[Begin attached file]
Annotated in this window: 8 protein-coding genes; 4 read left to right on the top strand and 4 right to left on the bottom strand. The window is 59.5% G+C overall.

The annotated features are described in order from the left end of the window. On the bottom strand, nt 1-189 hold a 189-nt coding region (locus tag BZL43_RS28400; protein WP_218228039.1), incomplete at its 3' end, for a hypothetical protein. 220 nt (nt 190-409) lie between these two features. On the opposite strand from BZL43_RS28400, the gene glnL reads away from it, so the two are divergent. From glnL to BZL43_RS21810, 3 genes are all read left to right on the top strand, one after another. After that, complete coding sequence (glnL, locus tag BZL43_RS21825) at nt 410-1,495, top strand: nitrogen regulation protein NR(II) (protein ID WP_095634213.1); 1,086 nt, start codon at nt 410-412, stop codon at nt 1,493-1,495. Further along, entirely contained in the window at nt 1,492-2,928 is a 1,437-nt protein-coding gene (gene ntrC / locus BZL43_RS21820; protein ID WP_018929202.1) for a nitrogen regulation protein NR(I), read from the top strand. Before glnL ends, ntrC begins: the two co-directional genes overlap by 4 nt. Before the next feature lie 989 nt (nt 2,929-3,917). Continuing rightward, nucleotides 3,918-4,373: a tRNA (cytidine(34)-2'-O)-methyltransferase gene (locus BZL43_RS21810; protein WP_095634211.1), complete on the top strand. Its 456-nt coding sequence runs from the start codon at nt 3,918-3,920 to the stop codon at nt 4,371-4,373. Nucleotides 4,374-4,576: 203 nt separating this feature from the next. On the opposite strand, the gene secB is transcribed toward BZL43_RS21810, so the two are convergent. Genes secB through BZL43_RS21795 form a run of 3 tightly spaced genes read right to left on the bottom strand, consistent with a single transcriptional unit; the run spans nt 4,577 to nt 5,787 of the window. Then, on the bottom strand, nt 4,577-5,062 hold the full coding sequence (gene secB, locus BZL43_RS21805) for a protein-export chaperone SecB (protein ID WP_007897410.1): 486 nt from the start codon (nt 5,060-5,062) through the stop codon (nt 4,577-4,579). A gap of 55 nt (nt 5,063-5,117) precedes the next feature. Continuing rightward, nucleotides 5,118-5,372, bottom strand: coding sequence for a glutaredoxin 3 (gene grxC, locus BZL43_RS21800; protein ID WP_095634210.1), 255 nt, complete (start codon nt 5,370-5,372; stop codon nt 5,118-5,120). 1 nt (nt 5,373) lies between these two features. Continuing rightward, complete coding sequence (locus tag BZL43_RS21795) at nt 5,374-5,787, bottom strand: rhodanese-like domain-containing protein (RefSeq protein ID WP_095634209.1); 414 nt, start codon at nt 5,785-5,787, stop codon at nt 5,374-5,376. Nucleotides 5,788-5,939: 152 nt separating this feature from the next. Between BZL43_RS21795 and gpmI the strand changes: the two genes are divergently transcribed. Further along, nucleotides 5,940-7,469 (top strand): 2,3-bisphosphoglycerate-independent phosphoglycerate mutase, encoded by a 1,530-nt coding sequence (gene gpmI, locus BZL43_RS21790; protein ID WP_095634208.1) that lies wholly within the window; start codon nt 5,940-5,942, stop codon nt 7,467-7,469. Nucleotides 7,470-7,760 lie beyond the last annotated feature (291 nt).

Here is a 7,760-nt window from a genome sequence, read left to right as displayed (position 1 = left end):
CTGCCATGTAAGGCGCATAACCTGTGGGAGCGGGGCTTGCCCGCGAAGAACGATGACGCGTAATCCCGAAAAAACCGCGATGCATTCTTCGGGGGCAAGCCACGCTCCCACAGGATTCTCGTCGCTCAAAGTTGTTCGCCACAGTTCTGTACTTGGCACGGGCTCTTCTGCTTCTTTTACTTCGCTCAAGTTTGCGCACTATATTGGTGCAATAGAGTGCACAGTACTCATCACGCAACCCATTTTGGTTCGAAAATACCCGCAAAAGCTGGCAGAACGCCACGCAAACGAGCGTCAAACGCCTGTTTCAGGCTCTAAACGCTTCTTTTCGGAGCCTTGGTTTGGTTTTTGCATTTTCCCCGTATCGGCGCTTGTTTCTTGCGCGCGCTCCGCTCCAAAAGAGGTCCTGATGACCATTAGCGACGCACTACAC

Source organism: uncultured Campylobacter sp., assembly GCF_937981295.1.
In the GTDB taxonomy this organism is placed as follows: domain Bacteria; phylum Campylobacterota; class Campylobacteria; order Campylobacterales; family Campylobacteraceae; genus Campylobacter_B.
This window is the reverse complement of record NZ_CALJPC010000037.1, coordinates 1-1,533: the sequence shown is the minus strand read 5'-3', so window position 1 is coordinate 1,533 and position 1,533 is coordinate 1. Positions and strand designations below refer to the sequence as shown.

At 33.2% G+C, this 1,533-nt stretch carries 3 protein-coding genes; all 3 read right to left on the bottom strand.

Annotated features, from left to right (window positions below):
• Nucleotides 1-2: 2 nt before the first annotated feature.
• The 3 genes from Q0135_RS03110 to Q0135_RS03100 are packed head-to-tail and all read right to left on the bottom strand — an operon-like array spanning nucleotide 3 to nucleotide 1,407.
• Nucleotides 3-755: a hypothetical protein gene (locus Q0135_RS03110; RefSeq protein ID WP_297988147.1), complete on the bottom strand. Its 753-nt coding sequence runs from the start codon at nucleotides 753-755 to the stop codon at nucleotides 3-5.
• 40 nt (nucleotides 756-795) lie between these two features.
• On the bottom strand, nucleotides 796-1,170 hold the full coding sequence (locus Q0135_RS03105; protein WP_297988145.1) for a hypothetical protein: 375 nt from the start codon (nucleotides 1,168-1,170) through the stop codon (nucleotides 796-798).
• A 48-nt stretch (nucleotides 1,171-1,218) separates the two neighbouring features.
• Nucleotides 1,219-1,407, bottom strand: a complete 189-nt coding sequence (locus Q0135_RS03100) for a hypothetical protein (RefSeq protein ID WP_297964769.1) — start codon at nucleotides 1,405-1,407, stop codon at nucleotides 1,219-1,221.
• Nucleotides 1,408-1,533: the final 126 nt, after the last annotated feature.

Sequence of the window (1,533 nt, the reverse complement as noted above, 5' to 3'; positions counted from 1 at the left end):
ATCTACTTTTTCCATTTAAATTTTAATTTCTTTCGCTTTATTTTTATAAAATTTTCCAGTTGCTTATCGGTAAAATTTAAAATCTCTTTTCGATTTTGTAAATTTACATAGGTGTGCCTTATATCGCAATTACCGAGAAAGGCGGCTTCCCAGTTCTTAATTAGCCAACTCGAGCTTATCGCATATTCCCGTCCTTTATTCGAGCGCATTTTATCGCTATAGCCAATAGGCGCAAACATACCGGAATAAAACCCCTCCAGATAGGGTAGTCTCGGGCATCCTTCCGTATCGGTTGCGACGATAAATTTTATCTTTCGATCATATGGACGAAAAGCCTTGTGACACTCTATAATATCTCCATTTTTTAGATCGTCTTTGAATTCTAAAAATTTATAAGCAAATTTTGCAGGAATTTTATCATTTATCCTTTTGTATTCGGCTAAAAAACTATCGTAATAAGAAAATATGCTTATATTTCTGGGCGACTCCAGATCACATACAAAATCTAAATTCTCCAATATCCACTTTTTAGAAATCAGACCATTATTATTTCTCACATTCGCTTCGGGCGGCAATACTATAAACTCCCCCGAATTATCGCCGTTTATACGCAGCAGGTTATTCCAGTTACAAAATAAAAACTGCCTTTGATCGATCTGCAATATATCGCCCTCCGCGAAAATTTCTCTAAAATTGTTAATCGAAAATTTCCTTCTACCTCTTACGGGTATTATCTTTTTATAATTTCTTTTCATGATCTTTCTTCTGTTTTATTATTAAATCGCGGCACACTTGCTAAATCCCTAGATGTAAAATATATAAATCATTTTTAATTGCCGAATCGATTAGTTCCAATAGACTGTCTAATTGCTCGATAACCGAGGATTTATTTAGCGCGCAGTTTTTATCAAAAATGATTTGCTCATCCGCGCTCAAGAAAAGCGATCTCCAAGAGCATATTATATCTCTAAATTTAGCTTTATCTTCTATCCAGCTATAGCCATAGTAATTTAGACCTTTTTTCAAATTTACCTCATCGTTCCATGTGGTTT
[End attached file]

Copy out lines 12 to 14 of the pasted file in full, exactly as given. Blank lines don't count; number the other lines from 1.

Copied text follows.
• Nucleotides 3-755: a hypothetical protein gene (locus Q0135_RS03110; RefSeq protein ID WP_297988147.1), complete on the bottom strand. Its 753-nt coding sequence runs from the start codon at nucleotides 753-755 to the stop codon at nucleotides 3-5.
• 40 nt (nucleotides 756-795) lie between these two features.
• On the bottom strand, nucleotides 796-1,170 hold the full coding sequence (locus Q0135_RS03105; protein WP_297988145.1) for a hypothetical protein: 375 nt from the start codon (nucleotides 1,168-1,170) through the stop codon (nucleotides 796-798).